#1
I'm a self taught guitarist of about 4 years and is wondering if anyone can give me some tips on improving on solos. I am able to play quite well to a slower backing track but when I play a track with a higher tempo I'm not sure how to progress into a solo. Any tips will be greatly appreciated
#2
33cerberus03 
What is your methodology for improvising now?
How do you decide what to play?
What kind of knowledge is involved?
What kind of music?
Quote by reverb66
I'm pretty sure the Bible requires that you play through a tube amp in Texas.
#3
It's important to approach playing the guitar with the right mindset. It's a conduit for your ideas, not a machine where you put x in one end to get y out the other.

So, if you want to play fast music first thing you need is some fast music in your head - you need to be able to "think" in terms of faster music. You need to know what you're trying to achieve before you move your fingers.

If you are doing then great, that's all you need...now pick up your guitar and figure out how to play what you've thought up.

If not then this isn't an issue with your guitar playing at all but purely a creative one. You can't play if you don't actually know what it is you want to play, you need to ask yourself what sounds to you want to hear coming out of your guitar.

If your struggling then you maybe need to listen to some of your favourite solos for inspiration. Study then, learn them and try and pin down why the faster bits are there, how they work musically, how they contrast with any slower bits. If you can find a YouTube video of them talking about it even better, as long as they're giving some musical insight as opposed to just telling you where to put your fingers.
Actually called Mark!

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#4
A couple of tips if your serious about improving:

1) rhythm mastery  with a metronome - this is not a "speed" exercise at all - take a scale pattern ( any pattern) and do as follows: put your metronome ( or app) at 80bpm or slower and play a two octave pattern ( up and back) in "whole notes".  Then, without stopping switch to "half notes" when you restart the pattern.  Then switch to "quarter notes " , then "eight notes", then "triplets", then "sixteenth notes". Set the metronome slow enough to be able to do all of them.  This exercise works wonders on your brain because you will interiorise the different feels and it will allow you more flexibility when improvising, allow you to conjure up each one or switch mid-line in a solo.  I can't stress this exercise enough - it will transform your playing over time.  Solos aren't just about notes, they're about rhythms and this is a great way to get the basics under your belt.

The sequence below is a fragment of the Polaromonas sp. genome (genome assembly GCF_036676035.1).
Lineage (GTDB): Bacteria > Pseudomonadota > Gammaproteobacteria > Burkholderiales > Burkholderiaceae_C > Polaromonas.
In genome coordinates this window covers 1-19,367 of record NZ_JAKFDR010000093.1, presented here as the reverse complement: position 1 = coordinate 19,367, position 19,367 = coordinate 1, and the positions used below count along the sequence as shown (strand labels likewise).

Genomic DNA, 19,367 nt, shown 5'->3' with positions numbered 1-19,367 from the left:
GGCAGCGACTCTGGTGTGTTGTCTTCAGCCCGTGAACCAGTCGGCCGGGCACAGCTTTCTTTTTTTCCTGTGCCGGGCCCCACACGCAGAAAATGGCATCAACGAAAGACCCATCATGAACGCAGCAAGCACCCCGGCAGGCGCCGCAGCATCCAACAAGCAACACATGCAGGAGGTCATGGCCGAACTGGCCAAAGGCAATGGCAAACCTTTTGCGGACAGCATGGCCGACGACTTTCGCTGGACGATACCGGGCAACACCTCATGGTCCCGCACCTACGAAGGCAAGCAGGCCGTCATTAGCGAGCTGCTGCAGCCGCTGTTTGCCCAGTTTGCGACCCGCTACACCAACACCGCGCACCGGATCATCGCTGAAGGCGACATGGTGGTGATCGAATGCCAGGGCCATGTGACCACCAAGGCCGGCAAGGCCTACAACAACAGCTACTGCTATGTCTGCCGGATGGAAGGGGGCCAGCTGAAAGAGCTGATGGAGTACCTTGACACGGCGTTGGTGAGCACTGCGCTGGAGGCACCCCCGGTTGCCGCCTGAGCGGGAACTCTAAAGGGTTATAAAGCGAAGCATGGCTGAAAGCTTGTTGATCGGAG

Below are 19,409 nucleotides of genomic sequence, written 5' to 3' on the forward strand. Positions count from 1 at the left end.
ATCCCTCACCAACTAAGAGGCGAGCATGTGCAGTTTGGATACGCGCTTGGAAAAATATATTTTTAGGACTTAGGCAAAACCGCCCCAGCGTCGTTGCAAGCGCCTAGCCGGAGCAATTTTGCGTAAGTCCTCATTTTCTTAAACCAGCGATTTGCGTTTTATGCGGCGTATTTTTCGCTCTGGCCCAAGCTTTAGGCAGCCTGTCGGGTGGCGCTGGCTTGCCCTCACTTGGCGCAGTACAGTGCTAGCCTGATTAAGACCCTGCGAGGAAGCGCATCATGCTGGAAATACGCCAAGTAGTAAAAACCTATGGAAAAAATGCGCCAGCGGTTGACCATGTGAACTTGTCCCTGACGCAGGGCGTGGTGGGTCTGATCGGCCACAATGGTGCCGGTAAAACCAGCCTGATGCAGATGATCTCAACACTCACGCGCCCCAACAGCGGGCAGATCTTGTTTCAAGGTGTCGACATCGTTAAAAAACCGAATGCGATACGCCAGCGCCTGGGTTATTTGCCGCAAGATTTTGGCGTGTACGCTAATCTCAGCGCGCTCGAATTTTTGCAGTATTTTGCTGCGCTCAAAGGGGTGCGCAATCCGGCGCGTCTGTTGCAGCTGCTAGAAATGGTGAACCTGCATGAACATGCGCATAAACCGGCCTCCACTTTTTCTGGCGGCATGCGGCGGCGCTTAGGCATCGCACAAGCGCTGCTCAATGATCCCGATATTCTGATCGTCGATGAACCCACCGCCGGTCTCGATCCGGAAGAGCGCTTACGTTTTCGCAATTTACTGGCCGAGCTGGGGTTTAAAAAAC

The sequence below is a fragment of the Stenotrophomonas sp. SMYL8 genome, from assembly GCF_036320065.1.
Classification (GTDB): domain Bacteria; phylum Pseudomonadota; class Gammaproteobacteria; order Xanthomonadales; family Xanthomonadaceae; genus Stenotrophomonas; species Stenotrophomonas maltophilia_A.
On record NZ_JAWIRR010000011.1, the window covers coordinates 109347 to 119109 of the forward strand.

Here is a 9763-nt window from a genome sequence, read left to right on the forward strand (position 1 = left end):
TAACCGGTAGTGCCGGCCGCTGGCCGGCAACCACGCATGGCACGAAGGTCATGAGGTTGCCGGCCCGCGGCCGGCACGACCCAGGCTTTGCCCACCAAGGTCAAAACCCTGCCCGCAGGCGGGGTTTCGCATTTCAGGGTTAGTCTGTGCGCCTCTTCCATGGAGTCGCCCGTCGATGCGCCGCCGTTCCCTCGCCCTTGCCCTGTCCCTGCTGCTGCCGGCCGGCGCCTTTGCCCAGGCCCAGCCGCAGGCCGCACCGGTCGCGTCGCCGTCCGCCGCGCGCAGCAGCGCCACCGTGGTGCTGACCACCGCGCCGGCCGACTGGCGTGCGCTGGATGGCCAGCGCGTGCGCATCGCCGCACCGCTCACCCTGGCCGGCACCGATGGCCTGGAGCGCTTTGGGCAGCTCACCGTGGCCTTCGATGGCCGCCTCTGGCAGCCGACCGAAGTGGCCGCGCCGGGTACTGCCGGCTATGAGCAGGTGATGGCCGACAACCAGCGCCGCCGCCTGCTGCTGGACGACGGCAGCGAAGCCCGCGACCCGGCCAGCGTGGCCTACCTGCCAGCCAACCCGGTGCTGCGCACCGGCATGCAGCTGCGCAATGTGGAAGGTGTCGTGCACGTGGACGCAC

2)  learn actual solos at the tempo you are having trouble with - find a song that is similar and learn a few lines.  It will give you a musical example of what works and how to approach it.  Then play around with those ideas and make them your own. 


              
Last edited by reverb66 at May 10, 2017,
#5
Some ideas from me, who also struggles with faster tempos:

- start and repeat solid rhytmic motive - adjusting to the harmony changes - 3 to 5 notes max
- rework and develop the motive - a little bit longer phrases
- play over the bar line
- when you are at your tempo limit - use some polyrhytmic figures - triplets on 4 or tuplets on 3 - it really spices up the solo without having to play too many notes 

Some video examples on my 50 Shades channel
#7
PlusPaul I really don't have a methodology to completely honest. I don't know where to exactly to start. I know the minor and major pentatonic scales while also knowing a blues minor scale. And I prefer to play the blues but I really want to expand my abilities to different genres and expand skill set.
#8
Tell stories with your solos that engage your audience.  The best blues guitarists do this and everyone loves a great story.  Learning solos by BB King, Clapton, SRV, John Mayer, and Robben Ford will help you to understand how they are crafted.
"Your sound is in your hands as much as anything. It's the way you pick, and the way you hold the guitar, more than it is the amp or the guitar you use." -- Stevie Ray Vaughan

"Anybody can play. The note is only 20 percent. The attitude of the motherfucker who plays it is 80 percent." -- Miles Davis

Guthrie on tone: https://www.youtube.com/watch?v=zmohdG9lLqY
Last edited by Cajundaddy at May 11, 2017,
#9
Quote by 33cerberus03
PlusPaul I really don't have a methodology to completely honest. I don't know where to exactly to start. I know the minor and major pentatonic scales while also knowing a blues minor scale. And I prefer to play the blues but I really want to expand my abilities to different genres and expand skill set.

Well, if you are interested in exploring the blues, here is your methodology; 20 minutes of fine blues playing by Duke Robillard, playing through the various styles of blues history... lots of closeups on the hands, all music, no talk... keep an eye on the screen and it will show the name of the blues player he is playing like as he shifts styles through them. If you listen to this every day I think you will definitely expand your interests and abilities...

www.youtube.com/watch?v=fl0l0mBmGDk
Quote by reverb66
I'm pretty sure the Bible requires that you play through a tube amp in Texas.